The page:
1992. I'm on a late-night radio talk-show, and the studio guest is Neil Lyndon, and I'm in my bedroom; the radio station has woken me up, inviting me to talk to him. Lyndon is being bullied. The callers are laying into him, using everything in their armoury: sarcasm, innuendo, crude logic-chopping. I think: I don't really agree with everything this guy says, but I admire him - he's gone against the grain. He's written a book called No More Sex War; the subtitle is 'The failures of feminism'. This is a guy who says feminism's a failure. Right. It takes a while to mull over the implications of that. Feminism a failure? It's like saying you think that black people are no good with money. It's the unsayable.

He's asking for it, this guy. This is how he describes feminism in his book: 'that towering edifice of bullshit, that Babel of intolerance and casuistry which has cast a murrain on the life of the West in the last quarter of this century.' A murrain? That's begging for it. That's not just having an unpopular opinion, that's having an unpopular opinion and going around in a silly hat.

It's my turn to say something. Here I am, back in the dormitory. The telephone line crackles. I say to Lyndon: 'I see what you're driving at, and I think it's a good point you make about paternity leave and all that, but . . . what is it that makes you so angry?' You should hear my voice. Like, what's wrong with you, pal? It's an unstoppable force, dragging me down. I don't mind the guy. He doesn't offend me. There just seems to be no other way to talk about him in public. It would seem undiplomatic to do anything else. The point is: we're not really discussing why he's wrong. We're not wasting any time doing that. We know why he's wrong. He's wrong because he's wrong. It's not his facts that are wrong. It's, it's . . . him.

I mean, he makes this point: a woman can quite easily say, 'All men are Idi Amin,' but a man can't say, 'All women are Myra Hindley.' Naturally, not all women go on child-murdering sprees and get visited in jail by Lord Longford. But then again, not all men round up their rivals and have their dicks chopped off. But you can say what you like about men. That's the convention. All men are slobs. All men are greedy. See. We don't mind. Like, I'm not sensitive about being white. Of course, I'm missing Lyndon's point. But that's the point.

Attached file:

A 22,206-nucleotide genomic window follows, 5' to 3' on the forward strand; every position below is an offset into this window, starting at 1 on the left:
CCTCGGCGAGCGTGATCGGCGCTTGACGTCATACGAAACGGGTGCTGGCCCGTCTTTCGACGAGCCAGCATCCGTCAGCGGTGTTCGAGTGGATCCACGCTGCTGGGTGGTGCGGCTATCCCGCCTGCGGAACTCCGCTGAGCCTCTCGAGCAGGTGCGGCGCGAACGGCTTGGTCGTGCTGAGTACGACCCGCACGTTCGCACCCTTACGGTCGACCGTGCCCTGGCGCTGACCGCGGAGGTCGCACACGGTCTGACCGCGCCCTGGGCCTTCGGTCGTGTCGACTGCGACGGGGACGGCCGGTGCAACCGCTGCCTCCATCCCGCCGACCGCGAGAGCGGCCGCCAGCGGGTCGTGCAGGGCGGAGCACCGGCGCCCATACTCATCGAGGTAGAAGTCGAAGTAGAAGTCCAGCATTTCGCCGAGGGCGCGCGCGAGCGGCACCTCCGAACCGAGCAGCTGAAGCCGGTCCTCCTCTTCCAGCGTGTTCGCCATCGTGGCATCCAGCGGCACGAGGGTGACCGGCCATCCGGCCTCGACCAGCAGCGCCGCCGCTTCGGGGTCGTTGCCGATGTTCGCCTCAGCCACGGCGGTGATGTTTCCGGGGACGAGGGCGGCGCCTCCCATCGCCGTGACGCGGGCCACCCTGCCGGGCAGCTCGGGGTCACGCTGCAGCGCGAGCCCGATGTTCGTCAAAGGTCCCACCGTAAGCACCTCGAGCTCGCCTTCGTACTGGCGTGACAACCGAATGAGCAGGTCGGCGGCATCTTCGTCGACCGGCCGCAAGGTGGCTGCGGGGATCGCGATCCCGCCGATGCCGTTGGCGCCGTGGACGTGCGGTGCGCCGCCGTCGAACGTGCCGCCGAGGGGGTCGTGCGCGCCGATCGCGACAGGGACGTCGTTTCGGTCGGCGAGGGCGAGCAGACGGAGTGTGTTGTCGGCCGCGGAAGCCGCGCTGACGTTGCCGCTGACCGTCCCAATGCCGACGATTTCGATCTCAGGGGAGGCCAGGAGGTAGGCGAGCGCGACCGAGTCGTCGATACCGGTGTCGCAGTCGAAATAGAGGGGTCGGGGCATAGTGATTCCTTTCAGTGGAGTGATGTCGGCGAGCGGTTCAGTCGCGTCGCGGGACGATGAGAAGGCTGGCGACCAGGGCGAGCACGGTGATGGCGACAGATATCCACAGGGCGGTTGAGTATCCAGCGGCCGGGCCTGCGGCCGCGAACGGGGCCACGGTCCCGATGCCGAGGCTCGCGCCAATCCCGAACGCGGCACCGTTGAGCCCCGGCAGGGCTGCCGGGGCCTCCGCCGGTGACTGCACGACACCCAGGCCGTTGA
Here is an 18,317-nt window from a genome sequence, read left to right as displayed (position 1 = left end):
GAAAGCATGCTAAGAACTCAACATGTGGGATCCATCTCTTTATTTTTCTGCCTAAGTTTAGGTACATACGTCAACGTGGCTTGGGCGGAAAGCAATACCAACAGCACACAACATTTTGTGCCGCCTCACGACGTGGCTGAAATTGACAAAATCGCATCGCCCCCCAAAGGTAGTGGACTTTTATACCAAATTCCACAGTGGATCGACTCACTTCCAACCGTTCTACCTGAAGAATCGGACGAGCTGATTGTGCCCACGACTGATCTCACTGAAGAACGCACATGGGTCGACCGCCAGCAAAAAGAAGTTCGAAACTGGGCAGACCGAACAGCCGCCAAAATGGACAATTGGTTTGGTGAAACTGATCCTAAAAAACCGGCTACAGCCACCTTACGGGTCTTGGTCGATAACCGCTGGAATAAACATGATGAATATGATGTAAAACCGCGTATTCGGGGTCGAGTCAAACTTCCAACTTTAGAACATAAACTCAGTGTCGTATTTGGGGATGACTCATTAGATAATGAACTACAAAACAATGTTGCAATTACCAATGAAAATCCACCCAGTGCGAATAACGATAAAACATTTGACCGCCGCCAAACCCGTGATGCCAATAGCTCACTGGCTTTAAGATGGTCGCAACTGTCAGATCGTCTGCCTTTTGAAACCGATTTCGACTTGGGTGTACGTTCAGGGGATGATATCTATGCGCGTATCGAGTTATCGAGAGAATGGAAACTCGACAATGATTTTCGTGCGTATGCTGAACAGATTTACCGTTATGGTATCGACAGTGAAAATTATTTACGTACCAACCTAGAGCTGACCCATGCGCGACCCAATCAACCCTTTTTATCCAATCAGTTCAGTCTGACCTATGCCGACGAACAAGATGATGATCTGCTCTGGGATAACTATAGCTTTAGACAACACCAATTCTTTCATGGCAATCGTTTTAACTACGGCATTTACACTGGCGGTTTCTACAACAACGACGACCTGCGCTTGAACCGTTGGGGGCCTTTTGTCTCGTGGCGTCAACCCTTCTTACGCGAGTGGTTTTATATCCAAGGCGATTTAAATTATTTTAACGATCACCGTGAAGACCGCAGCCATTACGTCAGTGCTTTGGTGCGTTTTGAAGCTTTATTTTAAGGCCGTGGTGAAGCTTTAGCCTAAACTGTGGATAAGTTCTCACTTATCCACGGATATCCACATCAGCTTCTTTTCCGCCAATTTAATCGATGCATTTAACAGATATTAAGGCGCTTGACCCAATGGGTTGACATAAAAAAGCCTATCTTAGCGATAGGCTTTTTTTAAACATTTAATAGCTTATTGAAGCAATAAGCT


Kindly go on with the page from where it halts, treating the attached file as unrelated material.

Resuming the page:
The guy in the end bed started getting worse. You would see him walking around, oblivious of convention, carrying strange combinations of objects: alarm clocks, sports equipment, empty milk bottles, blankets. His boils got bigger, more serious. He started ranting, almost not speaking English any more, all his social skills slipping from him one by one. One of the boils on his face grew and grew, a large lump on his jaw, with a bright yellow head that made your flesh crawl. One day, moving erratically, as he had taken to doing, he fell face-first into the sharp edge of a door, and the boil burst, covering one side of his face with custardy pus, and then blood. He lay on the floor crying, while we all looked down at him in fascination. He left at the end of term, and never came back; nobody talked about him much after that. He was just the weird guy with the amazing boil. -